Lastly, we remind cat owners using "litter robot" self-cleaning cat-litter boxes to read the product instructions carefully before use, and be good, knowledgeable owners.

The twice-annual surge of new baby kittens has arrived again: The warm spring months and cool autumn months of each year are when cats are restless and in heat. Although the Covid-19 outbreak has caused the announcement of a Level 3 epidemic alert, we can't expect stray dogs and cats to engage in social distancing. These animals will be giving birth not long after being in heat, and then people will be carrying litters of kittens to the animal shelter. This will lead to a "yellow light" warning of low shelter space. In order to spread the burden of caring for stray cats, the Health Inspection Office has initiated the emergency "Kitten Relief Program," in which employees in various sections temporarily provide care. This program also has the benefit of reducing the risk of infectious diseases that occurs when kittens are raised together.

The Health Inspection Office's various sections, midway homes, and the "National Chung Hsing University USR-Love in Waves" program have been working together to provide kittens obtained from applicants with warm comfortable shelter space. Apart from easing the lack of space at the animal shelter, this program also avoids the transmission of infectious disease among the animals. The simple foster care environments enable the animals to grow in peace and good health. After the completion of stay, neuter, and basic vaccination procedures, the young animals are taken back to the animal shelter, where they are posted on this Office's website among animals available for adoption.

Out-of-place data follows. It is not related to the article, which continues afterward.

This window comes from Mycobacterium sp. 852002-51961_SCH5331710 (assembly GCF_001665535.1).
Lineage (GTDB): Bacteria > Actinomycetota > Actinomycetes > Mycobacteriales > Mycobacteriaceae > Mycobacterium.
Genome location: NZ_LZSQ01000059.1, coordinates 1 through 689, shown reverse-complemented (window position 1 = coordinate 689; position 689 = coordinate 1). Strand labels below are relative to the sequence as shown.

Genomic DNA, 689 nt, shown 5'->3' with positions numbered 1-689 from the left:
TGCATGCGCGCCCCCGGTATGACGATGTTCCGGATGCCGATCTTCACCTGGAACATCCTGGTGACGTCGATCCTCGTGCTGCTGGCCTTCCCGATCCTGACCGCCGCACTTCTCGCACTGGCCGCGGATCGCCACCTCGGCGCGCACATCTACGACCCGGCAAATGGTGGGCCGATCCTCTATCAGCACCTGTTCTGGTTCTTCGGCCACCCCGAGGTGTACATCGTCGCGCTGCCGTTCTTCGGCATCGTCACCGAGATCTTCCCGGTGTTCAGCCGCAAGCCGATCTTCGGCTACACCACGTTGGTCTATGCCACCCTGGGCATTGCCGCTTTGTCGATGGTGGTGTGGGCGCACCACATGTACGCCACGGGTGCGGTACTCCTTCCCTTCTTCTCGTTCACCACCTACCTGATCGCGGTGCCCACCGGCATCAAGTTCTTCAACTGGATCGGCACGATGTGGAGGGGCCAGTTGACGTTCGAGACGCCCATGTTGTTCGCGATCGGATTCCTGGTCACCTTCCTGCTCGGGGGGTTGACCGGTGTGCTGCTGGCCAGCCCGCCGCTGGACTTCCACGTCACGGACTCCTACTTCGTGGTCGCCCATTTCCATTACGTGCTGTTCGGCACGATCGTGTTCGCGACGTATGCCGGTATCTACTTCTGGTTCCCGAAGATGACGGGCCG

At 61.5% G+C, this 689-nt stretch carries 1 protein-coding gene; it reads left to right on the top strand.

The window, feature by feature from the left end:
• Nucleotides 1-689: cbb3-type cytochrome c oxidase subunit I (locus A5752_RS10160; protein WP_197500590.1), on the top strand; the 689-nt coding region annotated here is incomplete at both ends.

Responding to the spread of Covid-19, although reducing the movement of personnel and vehicles in line with the government's disease-prevention policy, the Health Inspection Office has continued to engage in disease-prevention work without interruption. In addition, when not at their jobs, our colleagues have been enthusiastically serving as midway families for kittens, which has let them have the experience of being foster parents. Furthermore, frolicsome kittens have added spirit to many otherwise low-energy offices. Veterinarians spending most of their time examining, taking samples from, and vaccinating livestock are successfully tackling the challenge of raising kittens that can fit in the palms of their hands; they are washing the kittens and removing fleas, deworming them, arranging spaces where the kittens can play, and providing them with homemade toys and cardboard boxes in which they can sleep. In return, the presence of the charming, delightfully energetic kittens has had a deeply therapeutic effect.

To prevent the next surge of kittens and puppies, the Health Inspection Office appeals to the public to reduce the breeding of dogs and cats and intensify source management. People are urged to take advantage of the Kindness to Street Dog and Cat Program and the household dog and cat spay and neuter subsidy program provided by the Health Inspection Office and contracted animal hospitals. For further details, please visit the Health Inspection Office's website or call us. Spaying and neutering dogs and cats can avoid the problems caused by animals in heat, keep animals from running off and getting lost, reduce the likelihood that animals will suffer from reproductive diseases or tumors of the mammary glands, reduce male dogs' urge to mark their territory by urinating, and keep female dogs and cats from becoming pregnant and creating more stray dogs and cats. We look forward to everyone working together with us to create an animal-friendly environment.

Lastly, we remind cat owners using "litter robot" self-cleaning cat-litter boxes to read the product instructions carefully before use, and be good, knowledgeable owners.

  • Data update: 2021-07-12
  • Publish Date : 2021-07-12
  • Source: Taichung City Animal Protection and Health Inspection Office
  • Hit Count: 69